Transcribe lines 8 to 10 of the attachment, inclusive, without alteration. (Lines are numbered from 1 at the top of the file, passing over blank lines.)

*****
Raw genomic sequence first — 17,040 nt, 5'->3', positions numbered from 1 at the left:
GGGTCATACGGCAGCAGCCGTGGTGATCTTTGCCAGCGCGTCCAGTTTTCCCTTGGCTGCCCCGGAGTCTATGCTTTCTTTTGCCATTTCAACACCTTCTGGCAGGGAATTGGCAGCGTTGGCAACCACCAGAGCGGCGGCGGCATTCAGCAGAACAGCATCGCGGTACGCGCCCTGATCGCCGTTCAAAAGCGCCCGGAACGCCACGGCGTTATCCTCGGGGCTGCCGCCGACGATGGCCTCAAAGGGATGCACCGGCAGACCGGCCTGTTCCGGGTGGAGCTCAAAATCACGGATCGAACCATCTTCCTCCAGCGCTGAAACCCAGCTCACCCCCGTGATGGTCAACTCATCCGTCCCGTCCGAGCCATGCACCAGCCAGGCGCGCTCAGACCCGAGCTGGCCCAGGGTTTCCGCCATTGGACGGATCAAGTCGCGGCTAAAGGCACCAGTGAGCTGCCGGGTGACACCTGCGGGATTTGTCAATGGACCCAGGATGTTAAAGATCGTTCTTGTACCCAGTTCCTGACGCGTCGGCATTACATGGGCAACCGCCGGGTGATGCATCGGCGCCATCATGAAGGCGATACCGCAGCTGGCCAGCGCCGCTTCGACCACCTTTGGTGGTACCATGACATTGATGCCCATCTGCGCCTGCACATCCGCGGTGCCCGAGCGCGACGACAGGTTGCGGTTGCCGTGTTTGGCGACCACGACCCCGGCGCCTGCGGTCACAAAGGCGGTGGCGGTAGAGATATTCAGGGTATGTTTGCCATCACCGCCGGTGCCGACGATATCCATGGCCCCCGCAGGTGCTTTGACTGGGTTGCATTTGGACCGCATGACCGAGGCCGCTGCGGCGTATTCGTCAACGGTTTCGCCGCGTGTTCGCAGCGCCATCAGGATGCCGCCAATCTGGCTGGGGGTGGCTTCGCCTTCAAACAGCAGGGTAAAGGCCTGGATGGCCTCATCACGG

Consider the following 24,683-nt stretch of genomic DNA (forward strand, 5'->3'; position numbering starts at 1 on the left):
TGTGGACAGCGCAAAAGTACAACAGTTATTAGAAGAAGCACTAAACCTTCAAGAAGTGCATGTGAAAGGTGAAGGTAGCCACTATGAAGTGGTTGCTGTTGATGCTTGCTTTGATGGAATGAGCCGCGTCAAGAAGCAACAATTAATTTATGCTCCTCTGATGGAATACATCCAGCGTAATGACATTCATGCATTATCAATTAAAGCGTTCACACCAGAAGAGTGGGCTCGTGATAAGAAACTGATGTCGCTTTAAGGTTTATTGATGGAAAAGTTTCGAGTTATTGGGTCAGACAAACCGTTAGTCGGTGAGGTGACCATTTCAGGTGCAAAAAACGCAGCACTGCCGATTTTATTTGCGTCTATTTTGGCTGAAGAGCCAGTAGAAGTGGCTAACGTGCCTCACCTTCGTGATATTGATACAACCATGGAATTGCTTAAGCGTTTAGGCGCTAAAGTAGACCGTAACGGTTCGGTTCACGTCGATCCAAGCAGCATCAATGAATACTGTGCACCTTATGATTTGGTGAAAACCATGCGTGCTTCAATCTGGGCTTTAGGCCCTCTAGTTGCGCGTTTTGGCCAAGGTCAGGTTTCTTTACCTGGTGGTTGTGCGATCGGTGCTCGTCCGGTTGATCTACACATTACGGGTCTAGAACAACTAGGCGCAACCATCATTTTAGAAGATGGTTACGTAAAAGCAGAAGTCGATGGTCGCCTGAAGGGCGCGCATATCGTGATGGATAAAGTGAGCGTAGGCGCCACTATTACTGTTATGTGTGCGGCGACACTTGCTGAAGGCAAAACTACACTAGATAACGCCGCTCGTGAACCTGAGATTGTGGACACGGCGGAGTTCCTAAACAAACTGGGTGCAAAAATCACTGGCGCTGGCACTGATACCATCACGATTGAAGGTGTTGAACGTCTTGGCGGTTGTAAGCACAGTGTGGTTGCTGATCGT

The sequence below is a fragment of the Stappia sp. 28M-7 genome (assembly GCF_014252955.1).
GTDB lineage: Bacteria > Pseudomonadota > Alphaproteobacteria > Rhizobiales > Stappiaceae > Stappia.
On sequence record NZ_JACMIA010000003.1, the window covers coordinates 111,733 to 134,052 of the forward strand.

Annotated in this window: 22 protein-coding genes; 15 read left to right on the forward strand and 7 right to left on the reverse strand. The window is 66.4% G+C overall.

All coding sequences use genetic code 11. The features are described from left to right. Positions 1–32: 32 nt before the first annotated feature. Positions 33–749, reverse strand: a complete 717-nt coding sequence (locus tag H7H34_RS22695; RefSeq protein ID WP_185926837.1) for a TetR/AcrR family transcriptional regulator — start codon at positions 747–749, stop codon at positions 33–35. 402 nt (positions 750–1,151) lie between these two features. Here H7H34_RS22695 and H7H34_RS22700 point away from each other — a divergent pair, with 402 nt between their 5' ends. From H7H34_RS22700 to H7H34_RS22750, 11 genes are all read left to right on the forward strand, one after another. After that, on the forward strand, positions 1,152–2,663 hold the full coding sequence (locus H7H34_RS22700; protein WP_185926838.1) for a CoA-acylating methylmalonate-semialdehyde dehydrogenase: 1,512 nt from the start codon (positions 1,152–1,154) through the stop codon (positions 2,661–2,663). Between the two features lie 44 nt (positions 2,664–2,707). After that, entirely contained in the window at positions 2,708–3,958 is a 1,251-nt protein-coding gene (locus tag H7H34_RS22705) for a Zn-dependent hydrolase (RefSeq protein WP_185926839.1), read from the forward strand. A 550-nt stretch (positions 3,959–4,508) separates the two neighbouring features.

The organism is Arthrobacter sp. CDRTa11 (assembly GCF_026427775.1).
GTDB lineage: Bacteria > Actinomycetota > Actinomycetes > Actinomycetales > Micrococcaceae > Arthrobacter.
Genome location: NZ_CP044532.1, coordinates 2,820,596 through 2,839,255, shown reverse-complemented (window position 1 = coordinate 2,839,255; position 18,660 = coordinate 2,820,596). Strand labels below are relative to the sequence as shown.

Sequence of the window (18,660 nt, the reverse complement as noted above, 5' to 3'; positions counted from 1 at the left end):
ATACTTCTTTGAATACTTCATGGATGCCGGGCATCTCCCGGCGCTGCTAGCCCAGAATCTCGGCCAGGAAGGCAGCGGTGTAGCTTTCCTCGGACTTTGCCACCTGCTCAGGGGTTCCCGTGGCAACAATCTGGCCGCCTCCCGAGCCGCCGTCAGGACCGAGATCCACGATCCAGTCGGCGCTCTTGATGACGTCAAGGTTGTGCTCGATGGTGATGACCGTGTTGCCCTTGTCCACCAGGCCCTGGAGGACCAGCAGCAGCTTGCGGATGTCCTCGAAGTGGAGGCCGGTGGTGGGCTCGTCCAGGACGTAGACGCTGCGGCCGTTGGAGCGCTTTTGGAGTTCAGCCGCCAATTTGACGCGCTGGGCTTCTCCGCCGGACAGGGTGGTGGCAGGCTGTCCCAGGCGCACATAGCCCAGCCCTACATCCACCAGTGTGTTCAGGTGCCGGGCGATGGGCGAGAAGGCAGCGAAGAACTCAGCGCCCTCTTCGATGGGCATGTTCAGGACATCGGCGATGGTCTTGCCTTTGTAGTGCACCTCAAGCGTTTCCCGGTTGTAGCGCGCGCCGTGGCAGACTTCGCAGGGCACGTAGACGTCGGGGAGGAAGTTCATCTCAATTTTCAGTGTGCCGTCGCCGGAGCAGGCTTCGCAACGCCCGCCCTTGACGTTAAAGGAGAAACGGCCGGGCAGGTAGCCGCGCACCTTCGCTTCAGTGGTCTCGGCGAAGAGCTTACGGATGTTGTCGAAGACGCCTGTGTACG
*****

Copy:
Annotated in this window: 22 protein-coding genes; 15 read left to right on the forward strand and 7 right to left on the reverse strand. The window is 66.4% G+C overall.

All coding sequences use genetic code 11. The features are described from left to right. Positions 1–32: 32 nt before the first annotated feature. Positions 33–749, reverse strand: a complete 717-nt coding sequence (locus tag H7H34_RS22695; RefSeq protein ID WP_185926837.1) for a TetR/AcrR family transcriptional regulator — start codon at positions 747–749, stop codon at positions 33–35. 402 nt (positions 750–1,151) lie between these two features. Here H7H34_RS22695 and H7H34_RS22700 point away from each other — a divergent pair, with 402 nt between their 5' ends. From H7H34_RS22700 to H7H34_RS22750, 11 genes are all read left to right on the forward strand, one after another. After that, on the forward strand, positions 1,152–2,663 hold the full coding sequence (locus H7H34_RS22700; protein WP_185926838.1) for a CoA-acylating methylmalonate-semialdehyde dehydrogenase: 1,512 nt from the start codon (positions 1,152–1,154) through the stop codon (positions 2,661–2,663). Between the two features lie 44 nt (positions 2,664–2,707). After that, entirely contained in the window at positions 2,708–3,958 is a 1,251-nt protein-coding gene (locus tag H7H34_RS22705) for a Zn-dependent hydrolase (RefSeq protein WP_185926839.1), read from the forward strand. A 550-nt stretch (positions 3,959–4,508) separates the two neighbouring features.

The organism is Arthrobacter sp. CDRTa11 (assembly GCF_026427775.1).